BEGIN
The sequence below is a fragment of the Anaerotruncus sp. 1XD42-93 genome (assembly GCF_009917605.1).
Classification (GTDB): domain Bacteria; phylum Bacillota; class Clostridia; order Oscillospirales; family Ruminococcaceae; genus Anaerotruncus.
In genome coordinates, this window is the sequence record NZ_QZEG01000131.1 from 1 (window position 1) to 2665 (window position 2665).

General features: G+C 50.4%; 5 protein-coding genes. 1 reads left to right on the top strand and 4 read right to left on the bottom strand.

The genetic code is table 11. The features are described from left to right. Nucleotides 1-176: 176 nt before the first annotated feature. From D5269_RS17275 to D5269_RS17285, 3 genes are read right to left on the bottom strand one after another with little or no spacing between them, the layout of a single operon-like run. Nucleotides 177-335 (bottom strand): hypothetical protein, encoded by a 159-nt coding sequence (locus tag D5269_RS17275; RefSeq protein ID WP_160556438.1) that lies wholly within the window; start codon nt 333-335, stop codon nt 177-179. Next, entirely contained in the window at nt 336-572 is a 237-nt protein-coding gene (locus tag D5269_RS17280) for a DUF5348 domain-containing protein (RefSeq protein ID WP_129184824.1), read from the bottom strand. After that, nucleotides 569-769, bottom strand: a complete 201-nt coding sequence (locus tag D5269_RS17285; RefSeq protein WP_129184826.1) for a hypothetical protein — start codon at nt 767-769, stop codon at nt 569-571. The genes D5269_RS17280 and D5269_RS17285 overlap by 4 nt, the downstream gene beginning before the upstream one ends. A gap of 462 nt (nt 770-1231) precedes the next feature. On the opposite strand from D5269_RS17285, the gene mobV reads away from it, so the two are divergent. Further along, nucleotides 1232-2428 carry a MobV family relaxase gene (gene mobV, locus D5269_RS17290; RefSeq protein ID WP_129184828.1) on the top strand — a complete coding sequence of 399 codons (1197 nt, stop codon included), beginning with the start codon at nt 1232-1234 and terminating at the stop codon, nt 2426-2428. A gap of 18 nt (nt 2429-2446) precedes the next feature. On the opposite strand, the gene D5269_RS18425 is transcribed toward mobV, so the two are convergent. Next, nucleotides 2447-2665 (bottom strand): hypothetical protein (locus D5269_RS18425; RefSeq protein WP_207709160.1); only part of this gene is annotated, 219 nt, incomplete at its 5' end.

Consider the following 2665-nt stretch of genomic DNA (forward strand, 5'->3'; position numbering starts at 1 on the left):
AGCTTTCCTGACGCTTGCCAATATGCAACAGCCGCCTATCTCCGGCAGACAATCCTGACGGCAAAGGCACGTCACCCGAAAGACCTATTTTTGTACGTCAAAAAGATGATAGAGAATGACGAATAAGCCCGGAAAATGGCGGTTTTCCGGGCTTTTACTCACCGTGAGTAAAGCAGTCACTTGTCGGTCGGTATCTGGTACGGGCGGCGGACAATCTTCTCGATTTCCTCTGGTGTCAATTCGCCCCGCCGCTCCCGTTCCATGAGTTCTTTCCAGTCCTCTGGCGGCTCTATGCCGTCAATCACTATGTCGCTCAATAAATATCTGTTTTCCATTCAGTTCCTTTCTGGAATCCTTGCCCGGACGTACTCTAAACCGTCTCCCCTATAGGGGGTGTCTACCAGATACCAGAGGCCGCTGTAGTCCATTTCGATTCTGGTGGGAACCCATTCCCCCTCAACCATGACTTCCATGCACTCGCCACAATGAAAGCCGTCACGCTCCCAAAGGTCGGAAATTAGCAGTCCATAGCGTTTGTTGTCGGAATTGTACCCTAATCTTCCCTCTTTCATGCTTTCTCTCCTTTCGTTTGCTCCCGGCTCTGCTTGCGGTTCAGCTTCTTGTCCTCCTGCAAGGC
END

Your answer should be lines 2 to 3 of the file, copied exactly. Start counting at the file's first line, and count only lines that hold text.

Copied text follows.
Classification (GTDB): domain Bacteria; phylum Bacillota; class Clostridia; order Oscillospirales; family Ruminococcaceae; genus Anaerotruncus.
In genome coordinates, this window is the sequence record NZ_QZEG01000131.1 from 1 (window position 1) to 2665 (window position 2665).